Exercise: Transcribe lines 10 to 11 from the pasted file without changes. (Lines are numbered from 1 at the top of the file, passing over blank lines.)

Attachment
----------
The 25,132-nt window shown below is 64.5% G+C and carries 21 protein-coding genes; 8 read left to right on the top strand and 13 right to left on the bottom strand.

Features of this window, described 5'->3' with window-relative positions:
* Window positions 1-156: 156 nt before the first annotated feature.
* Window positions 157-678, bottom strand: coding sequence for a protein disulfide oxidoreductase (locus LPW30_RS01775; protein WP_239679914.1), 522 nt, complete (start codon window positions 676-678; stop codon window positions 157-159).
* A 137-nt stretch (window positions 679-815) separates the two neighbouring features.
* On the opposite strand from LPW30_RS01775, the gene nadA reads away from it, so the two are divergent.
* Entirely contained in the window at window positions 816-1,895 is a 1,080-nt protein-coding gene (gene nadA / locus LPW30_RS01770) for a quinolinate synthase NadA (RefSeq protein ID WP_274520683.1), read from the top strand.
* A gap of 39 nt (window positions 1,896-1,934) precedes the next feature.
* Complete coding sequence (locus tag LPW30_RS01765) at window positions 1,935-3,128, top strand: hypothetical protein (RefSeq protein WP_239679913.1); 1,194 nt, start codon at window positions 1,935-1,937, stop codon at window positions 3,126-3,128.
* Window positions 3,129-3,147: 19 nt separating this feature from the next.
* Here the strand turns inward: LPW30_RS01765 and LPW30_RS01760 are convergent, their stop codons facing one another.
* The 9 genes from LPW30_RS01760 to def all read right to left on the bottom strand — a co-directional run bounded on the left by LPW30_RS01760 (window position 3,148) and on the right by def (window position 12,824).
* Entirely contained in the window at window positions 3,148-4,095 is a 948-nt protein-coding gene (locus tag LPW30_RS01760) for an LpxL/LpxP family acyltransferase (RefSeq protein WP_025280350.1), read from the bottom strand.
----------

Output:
* Window positions 3,129-3,147: 19 nt separating this feature from the next.
* Here the strand turns inward: LPW30_RS01765 and LPW30_RS01760 are convergent, their stop codons facing one another.